A headline calling it a ‘battle’ of the control freaks would be an over reach at this stage, but there is no doubt that recent incidents and tragedies involving a loss of control over a modern computer aided airliner are turning up the volume on an important airline industry debate.
On the day after a UK coroner made findings about the conduct of Air France flight AF447 which crashed in 2009 in the mid Atlantic with the loss of 228 lives, a Flightglobal blog editor offered this summary:
Loss of control in flight (LOC-I) is the biggest killer in an industry that is getting safer, and it has been growing as a problem in its own right.
Its rise as an issue has accompanied the gradual automation of flightdecks, and the decline of direct pilot mental and physical involvement in directing the aircraft.
One of the factors behind the delay in the industry’s reaction to LOC-I was that the connection between it and automation was not obvious, and although it is recognised as a factor now, it is only one of many changes that have happened in the industry over the same time.
But now the beginnings of a reaction are about to become visible. The US Federal Aviation Administration is about to make upset prevention and recovery training (UPRT) mandatory for airlines, and EASA will do the same. The FAA also proposes to demand that simulator manufacturers make their devices represent flight close to and just outside the aircraft’s flight envelope more accurately, so that stalling and UPRT can be more realistically practised in flight simulation training devices.
The rest of his summation can be read here.
There are in fact two opposing sets of Control Freaks to consider in this issue at its broadest.
It is clear from interviews done by this reporter, and reading the various reports and literature that there are management Control Freaks that are attracted to anything which diminishes the claimed ‘unaffordable costs’ of traditional pilot excellence in terms of training, recurrency and pay by being convinced that automation is becoming so reliable that those manual skills will actually add to equipment wear and tear and more fuel costs than absolutely necessary.
At the other extreme, there are Control Freaks that insist a very significant suite of hands on skills and judgemental and cockpit team cultural values are essential if we are to have successful control crisis outcomes like QF32 rather than disasters like AF447.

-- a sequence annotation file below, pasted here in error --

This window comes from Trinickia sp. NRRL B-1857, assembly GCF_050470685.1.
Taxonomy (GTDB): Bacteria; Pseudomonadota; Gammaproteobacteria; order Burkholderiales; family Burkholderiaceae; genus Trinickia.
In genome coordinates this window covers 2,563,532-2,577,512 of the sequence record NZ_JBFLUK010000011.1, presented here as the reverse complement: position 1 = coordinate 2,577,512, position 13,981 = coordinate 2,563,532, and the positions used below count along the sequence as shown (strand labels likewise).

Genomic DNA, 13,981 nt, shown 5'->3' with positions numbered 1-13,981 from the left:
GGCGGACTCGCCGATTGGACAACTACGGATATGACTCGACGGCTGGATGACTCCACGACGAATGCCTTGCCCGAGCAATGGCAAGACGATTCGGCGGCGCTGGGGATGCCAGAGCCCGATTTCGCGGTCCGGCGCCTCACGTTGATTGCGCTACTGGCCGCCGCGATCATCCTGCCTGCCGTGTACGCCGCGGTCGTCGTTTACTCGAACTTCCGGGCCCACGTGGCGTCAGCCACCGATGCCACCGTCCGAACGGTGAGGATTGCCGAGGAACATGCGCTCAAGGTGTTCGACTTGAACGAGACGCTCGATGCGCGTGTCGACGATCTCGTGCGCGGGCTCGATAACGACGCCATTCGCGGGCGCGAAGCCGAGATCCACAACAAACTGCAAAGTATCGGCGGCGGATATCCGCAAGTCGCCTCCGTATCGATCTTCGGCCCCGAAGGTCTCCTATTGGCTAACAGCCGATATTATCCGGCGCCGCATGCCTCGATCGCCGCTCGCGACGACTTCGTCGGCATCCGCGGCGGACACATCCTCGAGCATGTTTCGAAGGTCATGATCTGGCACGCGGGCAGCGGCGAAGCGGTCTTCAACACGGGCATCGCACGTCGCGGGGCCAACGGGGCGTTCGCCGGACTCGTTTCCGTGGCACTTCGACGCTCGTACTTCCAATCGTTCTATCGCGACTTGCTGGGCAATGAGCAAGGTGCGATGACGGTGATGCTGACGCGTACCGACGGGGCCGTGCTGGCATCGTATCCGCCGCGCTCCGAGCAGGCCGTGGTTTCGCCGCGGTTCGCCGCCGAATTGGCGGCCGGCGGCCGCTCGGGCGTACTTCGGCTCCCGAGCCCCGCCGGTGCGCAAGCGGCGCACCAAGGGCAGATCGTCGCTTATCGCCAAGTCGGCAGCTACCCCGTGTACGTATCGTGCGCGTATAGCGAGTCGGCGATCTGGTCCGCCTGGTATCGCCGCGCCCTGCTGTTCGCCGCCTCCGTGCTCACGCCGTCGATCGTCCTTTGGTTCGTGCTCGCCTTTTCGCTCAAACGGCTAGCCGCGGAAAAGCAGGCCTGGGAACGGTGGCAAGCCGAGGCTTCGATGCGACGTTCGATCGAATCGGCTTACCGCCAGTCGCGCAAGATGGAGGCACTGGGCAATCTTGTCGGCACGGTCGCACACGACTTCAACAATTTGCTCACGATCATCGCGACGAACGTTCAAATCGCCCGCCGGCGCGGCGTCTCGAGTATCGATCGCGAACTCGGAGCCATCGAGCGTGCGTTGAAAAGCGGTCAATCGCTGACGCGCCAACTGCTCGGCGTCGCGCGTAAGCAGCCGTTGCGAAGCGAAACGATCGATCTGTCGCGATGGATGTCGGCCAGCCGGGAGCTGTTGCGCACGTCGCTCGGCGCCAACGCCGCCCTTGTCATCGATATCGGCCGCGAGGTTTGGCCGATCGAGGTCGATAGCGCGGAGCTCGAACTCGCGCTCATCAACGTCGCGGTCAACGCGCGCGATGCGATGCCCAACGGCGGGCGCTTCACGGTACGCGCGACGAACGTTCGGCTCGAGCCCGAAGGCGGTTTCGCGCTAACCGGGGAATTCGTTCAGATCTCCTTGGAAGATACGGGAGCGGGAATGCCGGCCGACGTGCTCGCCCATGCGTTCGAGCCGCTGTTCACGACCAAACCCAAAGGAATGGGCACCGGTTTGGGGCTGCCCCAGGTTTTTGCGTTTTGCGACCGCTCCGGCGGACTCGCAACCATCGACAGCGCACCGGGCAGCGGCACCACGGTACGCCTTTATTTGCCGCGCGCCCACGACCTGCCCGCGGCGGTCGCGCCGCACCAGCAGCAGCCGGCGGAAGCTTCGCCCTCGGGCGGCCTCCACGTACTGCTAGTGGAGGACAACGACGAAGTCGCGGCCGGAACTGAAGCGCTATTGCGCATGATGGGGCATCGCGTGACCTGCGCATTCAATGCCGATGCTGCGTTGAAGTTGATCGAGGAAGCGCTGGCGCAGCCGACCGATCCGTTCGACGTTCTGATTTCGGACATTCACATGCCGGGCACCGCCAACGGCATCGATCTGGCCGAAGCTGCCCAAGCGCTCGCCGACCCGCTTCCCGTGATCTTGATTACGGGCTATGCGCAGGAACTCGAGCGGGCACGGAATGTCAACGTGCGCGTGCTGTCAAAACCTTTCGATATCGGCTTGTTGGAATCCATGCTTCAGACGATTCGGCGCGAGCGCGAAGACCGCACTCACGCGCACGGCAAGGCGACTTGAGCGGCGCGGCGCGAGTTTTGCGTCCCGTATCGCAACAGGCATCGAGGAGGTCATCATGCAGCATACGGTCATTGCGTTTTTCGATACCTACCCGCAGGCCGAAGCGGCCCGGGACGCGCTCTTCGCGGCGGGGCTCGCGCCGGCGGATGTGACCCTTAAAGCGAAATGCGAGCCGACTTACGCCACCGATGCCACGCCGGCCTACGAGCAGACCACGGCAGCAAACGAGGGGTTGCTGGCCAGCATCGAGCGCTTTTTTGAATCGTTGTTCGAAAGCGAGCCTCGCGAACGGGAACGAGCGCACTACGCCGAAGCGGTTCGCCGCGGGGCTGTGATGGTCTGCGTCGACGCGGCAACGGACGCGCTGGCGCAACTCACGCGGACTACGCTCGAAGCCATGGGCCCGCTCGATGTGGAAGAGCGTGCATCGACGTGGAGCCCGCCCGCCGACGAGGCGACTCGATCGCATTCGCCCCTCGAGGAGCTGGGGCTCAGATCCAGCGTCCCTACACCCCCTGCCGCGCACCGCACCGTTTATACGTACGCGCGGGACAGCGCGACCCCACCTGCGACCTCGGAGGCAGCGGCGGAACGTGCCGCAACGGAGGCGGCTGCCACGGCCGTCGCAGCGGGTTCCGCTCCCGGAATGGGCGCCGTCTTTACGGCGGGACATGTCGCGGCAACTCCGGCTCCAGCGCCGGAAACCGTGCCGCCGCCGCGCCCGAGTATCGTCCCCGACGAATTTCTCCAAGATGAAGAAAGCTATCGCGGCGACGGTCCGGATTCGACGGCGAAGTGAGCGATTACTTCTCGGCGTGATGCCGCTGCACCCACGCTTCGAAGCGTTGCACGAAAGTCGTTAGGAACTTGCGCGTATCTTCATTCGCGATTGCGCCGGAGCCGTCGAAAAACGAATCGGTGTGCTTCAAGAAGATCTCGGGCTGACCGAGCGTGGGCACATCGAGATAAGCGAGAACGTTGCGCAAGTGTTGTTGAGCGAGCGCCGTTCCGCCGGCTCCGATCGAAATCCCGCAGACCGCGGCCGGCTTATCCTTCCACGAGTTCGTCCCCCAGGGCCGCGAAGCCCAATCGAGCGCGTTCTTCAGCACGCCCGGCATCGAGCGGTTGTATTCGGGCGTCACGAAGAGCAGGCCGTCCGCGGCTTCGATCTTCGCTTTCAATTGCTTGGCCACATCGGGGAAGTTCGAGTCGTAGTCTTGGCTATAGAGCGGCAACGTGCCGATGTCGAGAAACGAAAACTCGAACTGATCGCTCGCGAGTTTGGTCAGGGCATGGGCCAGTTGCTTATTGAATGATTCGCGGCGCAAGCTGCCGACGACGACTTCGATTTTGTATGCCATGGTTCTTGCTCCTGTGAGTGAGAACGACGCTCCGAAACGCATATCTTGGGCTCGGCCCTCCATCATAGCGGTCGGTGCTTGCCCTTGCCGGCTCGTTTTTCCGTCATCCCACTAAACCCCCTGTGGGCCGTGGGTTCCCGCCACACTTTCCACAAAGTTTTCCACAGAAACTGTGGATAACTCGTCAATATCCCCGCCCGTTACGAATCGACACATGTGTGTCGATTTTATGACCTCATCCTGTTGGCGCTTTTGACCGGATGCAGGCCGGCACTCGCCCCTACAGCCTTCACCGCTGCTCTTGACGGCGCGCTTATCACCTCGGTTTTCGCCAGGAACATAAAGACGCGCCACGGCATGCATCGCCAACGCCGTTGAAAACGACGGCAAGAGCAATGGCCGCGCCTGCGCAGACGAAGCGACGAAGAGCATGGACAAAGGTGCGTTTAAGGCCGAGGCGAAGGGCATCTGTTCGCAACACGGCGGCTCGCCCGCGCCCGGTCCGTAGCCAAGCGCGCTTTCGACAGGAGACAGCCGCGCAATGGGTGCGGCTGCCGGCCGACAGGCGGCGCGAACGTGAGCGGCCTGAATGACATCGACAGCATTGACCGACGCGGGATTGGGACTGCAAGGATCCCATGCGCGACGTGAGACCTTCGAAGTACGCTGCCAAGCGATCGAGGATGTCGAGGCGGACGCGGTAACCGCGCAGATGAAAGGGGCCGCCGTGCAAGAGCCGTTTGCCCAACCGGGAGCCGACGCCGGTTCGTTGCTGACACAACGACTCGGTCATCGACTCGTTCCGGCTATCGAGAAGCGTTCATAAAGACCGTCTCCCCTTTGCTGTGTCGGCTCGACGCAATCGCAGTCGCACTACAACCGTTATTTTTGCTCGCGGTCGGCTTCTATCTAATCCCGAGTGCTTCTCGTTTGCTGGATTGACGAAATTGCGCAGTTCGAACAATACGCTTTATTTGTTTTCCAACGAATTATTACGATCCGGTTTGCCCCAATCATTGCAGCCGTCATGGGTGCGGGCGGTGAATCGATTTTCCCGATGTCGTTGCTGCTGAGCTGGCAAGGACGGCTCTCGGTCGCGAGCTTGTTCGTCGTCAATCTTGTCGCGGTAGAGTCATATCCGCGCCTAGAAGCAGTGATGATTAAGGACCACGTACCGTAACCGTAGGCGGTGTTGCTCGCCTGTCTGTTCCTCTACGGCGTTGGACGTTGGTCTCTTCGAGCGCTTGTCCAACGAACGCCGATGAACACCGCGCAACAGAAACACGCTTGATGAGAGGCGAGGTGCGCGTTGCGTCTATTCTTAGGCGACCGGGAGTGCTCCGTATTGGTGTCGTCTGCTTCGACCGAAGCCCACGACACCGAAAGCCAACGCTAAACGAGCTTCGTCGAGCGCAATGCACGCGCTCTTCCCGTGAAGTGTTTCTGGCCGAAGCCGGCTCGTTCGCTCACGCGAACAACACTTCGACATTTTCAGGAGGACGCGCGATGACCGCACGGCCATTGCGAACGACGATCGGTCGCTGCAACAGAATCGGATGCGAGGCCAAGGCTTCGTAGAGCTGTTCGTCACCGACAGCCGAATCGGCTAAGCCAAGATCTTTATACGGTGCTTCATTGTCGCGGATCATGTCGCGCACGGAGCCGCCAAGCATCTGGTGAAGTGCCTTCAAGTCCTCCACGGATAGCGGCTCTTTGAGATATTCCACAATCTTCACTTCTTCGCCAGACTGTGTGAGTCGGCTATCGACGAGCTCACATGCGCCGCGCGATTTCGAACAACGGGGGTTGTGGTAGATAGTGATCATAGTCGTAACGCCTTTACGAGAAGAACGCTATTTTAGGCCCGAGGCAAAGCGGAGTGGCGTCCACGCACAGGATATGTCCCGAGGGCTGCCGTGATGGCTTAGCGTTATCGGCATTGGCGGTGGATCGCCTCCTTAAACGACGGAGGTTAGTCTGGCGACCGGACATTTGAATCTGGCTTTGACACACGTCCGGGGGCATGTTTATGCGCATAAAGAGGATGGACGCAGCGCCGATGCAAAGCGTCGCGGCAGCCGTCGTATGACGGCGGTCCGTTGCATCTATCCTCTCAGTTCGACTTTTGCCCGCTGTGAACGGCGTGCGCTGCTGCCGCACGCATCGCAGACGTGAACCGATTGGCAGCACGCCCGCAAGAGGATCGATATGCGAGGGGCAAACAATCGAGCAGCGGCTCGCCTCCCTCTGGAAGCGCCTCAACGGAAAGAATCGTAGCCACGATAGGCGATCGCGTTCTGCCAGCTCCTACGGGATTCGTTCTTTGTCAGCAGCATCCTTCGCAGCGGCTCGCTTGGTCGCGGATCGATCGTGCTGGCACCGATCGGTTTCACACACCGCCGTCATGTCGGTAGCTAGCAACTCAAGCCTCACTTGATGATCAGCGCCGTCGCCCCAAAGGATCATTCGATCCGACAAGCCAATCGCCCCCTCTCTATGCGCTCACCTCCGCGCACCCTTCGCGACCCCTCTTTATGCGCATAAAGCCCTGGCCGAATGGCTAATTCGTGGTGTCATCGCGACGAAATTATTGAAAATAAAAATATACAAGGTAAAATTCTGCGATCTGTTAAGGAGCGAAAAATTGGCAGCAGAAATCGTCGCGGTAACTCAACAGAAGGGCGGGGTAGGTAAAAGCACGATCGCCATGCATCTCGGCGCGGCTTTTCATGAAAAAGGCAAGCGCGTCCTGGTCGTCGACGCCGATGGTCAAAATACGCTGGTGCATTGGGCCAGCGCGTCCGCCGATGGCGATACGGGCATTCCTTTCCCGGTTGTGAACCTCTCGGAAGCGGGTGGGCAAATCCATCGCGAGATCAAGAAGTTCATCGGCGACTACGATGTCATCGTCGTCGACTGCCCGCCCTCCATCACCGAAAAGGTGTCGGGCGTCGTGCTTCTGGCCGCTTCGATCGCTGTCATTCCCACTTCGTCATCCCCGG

This is a contest, or discussion, or even battle, that might properly engage Ministers or Secretaries responsible for aviation safety regulators everwhere in the world, as well as staying front of mind of the boards and senior managers who are, at least in this country, personally liable for their carrier’s safe operations.
At one extreme there is the lure, if not commendable pursuit, of better productivity, cost savings and profitability. At the other extreme, there is the risk of a preventible accident, a heap of dead people, and brand damage on an unprecedented scale.
In this country the main focus of media reporting, which is generally framed in terms of financial news stories, or PR stuff aimed at product puffing, might also consider on-the-record commitments to dealing with the changing safety environment being caused by technological advancements.
It’s not that Australia’s major airlines should be criticised over such matters. They have good stories to tell, but apart from an increased and merited Qantas safety sub text in some of its advertising, they seem to think this is an area left to mild passing references, or left unsaid.
As the debate gradually gains momentum abroad, it will also be heard here.